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Categories: Our work

Some months back we were approached by 'social web' gurus MySociety who were looking for some help with the branding and user interface design of their latest major project.

MySociety are kind of a big deal and do some ace projects so we were pretty chuffed they got in touch and wanted to work with us – especially as this was the first time they'd ever worked with a design agency.

And what a project to work on.

Fix My Transport logo

Now, the fruit of everyone's labour – FixMyTransport – has officially launched; and to rather wonderful (worldwide) reaction.

At a basic level, FixMyTransport makes it easy for people to send problem reports to the companies or authorities responsible for those problems. (You can find out more about it on the FixMyTransport 'About' page – have a read.)

Sounds like a simple idea, right? Deceptively so …

With around half a million bus and tram stops, train stations and ferry ports across the country, each needing to be linked with (possibly several different) transport operators, it's been a work in progress for a good while and, with MySociety blogging about the project's progression, has been eagerly awaited.

Following a few weeks of beta testing, on the official launch day it had fantastic press coverage, including articles in Wired, The Guardian and the BBC over here and The Wall Street Journal across the pond.



We were especially pleased with this Guardian Professional article, which picks out the site's user-led interface and design as being a key factor in its success so far. Hey; we worked on that! So that was nice.

Primarily, however, the site's success is due to the ideas, clever coding, hard graft and sheer tenacity of MySociety senior developer and all-round good egg, Louise Crow. (Who is also thoroughly adept at using video conferencing and instant messaging to explain the ins-and-outs of Ruby on Rails, ERB, HAML and PostgreSQL. Quite a feat.)

According to MySociety's blog, on the day FixMyTransport was officially launched after its quiet beta, there was a 550% rise in visitor numbers and more than 70 new campaigns were created; with lots more smaller problems being sent directly to the relevant operator. Those are some impressive stats.

All told, it's been a pretty smooth and thoroughly pleasant journey; definitely no complaints. I think we can confidently hail this project a success.

On 15th July …

Categories: Extra-curricular, Useful/interesting

1573 English architect Inigo Jones was born.

1799 The Rosetta Stone was found in the Egyptian village of Rosetta by Captain Pierre-François Bouchard.

1823 A fire destroyed the Basilica of Saint Paul Outside the Walls in Rome.

1919 Irish author and philosopher Iris Murdoch was born.

1955 Eighteen Nobel laureates signed the Mainau Declaration against nuclear weapons; later co-signed by thirty-four others.

1973 American actor Brian Austin Green was born.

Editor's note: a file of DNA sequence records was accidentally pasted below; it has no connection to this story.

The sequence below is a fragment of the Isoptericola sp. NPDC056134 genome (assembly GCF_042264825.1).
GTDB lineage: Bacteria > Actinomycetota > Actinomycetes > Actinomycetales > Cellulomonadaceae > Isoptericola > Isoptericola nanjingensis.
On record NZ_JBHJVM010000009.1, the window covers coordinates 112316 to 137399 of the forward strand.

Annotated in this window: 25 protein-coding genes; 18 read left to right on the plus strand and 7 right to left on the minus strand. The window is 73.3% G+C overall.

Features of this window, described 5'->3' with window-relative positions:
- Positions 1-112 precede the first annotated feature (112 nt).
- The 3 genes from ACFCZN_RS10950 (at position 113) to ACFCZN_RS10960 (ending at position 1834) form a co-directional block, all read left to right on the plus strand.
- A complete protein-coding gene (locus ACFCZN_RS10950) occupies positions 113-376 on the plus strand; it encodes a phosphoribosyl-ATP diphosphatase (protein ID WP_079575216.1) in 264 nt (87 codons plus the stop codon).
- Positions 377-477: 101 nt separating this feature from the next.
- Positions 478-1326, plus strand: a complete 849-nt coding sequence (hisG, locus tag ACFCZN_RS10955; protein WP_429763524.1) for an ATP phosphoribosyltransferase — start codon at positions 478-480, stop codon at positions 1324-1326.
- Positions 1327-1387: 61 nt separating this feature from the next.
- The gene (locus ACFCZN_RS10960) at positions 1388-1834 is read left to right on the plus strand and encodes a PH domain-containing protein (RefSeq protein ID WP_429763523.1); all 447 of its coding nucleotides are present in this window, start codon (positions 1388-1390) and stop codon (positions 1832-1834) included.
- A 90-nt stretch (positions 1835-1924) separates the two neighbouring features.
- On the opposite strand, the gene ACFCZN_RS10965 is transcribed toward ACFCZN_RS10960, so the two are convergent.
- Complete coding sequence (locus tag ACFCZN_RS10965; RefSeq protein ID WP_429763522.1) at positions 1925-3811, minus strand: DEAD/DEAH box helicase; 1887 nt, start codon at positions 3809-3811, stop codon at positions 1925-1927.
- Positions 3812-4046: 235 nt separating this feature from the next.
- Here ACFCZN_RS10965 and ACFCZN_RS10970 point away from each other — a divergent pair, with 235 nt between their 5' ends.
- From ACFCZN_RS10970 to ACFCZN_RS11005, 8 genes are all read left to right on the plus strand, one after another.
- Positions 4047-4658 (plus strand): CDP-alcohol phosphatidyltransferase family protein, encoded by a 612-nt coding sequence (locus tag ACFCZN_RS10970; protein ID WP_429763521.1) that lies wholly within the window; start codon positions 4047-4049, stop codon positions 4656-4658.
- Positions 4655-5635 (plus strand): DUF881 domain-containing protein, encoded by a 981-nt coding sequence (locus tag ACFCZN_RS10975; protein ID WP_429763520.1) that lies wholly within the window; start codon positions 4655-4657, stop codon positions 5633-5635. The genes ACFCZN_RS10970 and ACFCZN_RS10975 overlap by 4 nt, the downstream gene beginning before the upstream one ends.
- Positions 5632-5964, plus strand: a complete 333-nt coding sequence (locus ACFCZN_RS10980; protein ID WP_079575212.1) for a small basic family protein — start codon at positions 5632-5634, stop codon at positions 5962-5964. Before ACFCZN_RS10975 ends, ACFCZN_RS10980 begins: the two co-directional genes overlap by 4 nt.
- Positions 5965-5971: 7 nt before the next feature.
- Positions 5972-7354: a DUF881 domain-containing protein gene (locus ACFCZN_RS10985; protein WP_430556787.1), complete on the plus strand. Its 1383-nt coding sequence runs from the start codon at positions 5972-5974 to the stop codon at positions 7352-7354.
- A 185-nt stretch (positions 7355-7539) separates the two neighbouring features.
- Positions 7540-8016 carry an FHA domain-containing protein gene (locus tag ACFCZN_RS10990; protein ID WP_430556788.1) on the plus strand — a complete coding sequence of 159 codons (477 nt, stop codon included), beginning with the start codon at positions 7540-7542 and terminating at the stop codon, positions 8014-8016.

2003 The Mozilla Foundation was established. (The same day AOL Time Warner disbanded Netscape Communications Corporation.)

2011 Likemind Birmingham celebrated four happy years of setting the alarm early for Friday morning coffee and conversation.

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Thanks to Wikipedia for the info. above. Apart from the Likemind bit which we knew already.

The dark side of dessert

Categories: Our work, Silly

Apropos of nothing, other than it's something that's been languishing in my 'stuff I've drawn' folder for ages, along with a good deal more metaphorical kilograms of illustrated fruit and veg. It turns out I like drawing food.

The above'd be best served with a damn fine cup of (Georgia) coffee, I'd say.

Dance, design and a living doll – Part II

Categories: Extra-curricular, Nice stuff, Our work

So, this is my contribution to Pointe Blank; the Birmingham Royal Ballet collaborative project I mentioned t'other week. (Dance, design and a living doll – Part I)

Rather than write a load of waffly prose about the thinking behind the design, which'd not only take me ages to compose but you ages to read too, here instead are my waffly notes and a picture of the individual design elements:

  • It's a comic story so needs to look light-hearted.
  • Layers! There are many layers to the story. Show this.
  • Give it a hand-made quality but produce it by mechanical means.
  • Background pattern = based on an embroidered costume from the ballet.
  • Hearts! There's lots about love and broken hearts, so that needs to come through.
  • It's set in an Eastern European village so the buildings should show that.
  • 'Crest' to include ears of corn - used by Swanilda to test Franz's faithfulness.
  • No suitable font for the title, so hand-drawn lettering used.
  • Wanted to do a bit of copywriting: "Magic, misdirection … and a girl with enamel eyes".
  • Bunting was the last element to be added; frames everything else and hints at the festivities at the show's climax.
  • Colours palette = sympathetic to the production design (both costumes and set).
  • Include a level of mystery, wonder and magical-ness so people associate it with fairytale-type stories.

This was a great fun project to take part in and I have my fingers crossed there'll be more where this came from.

You can have a look at the other 26 submissions on the Pointe Blank website; there're some absolute stunners: www.pointeblank.co.uk

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UPDATE: Oops. I neglected to add photos from the launch event which was held on Monday at one of BRB's studios over at Birmingham Hippodrome. Here y'are …